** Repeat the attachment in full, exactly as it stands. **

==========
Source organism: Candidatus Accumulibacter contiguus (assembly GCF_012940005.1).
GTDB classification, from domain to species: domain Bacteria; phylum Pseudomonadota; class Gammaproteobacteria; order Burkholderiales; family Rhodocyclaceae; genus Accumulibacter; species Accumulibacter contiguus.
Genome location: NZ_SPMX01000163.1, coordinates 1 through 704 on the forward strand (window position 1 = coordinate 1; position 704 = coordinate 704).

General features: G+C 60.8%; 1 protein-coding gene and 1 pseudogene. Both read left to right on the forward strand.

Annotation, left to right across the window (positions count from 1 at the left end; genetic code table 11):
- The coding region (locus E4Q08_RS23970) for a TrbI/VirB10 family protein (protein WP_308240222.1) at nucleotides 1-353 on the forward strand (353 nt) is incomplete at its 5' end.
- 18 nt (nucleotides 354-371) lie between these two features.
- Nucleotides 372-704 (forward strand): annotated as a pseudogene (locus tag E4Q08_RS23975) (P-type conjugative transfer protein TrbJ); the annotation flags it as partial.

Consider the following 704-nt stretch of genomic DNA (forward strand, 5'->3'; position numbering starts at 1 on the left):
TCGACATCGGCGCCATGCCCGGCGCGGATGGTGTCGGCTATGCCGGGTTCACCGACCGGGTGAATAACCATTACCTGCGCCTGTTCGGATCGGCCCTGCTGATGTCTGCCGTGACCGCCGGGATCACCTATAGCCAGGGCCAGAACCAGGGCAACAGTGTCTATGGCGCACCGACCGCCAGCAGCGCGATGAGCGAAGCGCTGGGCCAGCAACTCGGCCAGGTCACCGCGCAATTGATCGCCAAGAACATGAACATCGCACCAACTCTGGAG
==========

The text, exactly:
Source organism: Candidatus Accumulibacter contiguus (assembly GCF_012940005.1).
GTDB classification, from domain to species: domain Bacteria; phylum Pseudomonadota; class Gammaproteobacteria; order Burkholderiales; family Rhodocyclaceae; genus Accumulibacter; species Accumulibacter contiguus.
Genome location: NZ_SPMX01000163.1, coordinates 1 through 704 on the forward strand (window position 1 = coordinate 1; position 704 = coordinate 704).

General features: G+C 60.8%; 1 protein-coding gene and 1 pseudogene. Both read left to right on the forward strand.

Annotation, left to right across the window (positions count from 1 at the left end; genetic code table 11):
- The coding region (locus E4Q08_RS23970) for a TrbI/VirB10 family protein (protein WP_308240222.1) at nucleotides 1-353 on the forward strand (353 nt) is incomplete at its 5' end.
- 18 nt (nucleotides 354-371) lie between these two features.
- Nucleotides 372-704 (forward strand): annotated as a pseudogene (locus tag E4Q08_RS23975) (P-type conjugative transfer protein TrbJ); the annotation flags it as partial.

Consider the following 704-nt stretch of genomic DNA (forward strand, 5'->3'; position numbering starts at 1 on the left):
TCGACATCGGCGCCATGCCCGGCGCGGATGGTGTCGGCTATGCCGGGTTCACCGACCGGGTGAATAACCATTACCTGCGCCTGTTCGGATCGGCCCTGCTGATGTCTGCCGTGACCGCCGGGATCACCTATAGCCAGGGCCAGAACCAGGGCAACAGTGTCTATGGCGCACCGACCGCCAGCAGCGCGATGAGCGAAGCGCTGGGCCAGCAACTCGGCCAGGTCACCGCGCAATTGATCGCCAAGAACATGAACATCGCACCAACTCTGGAG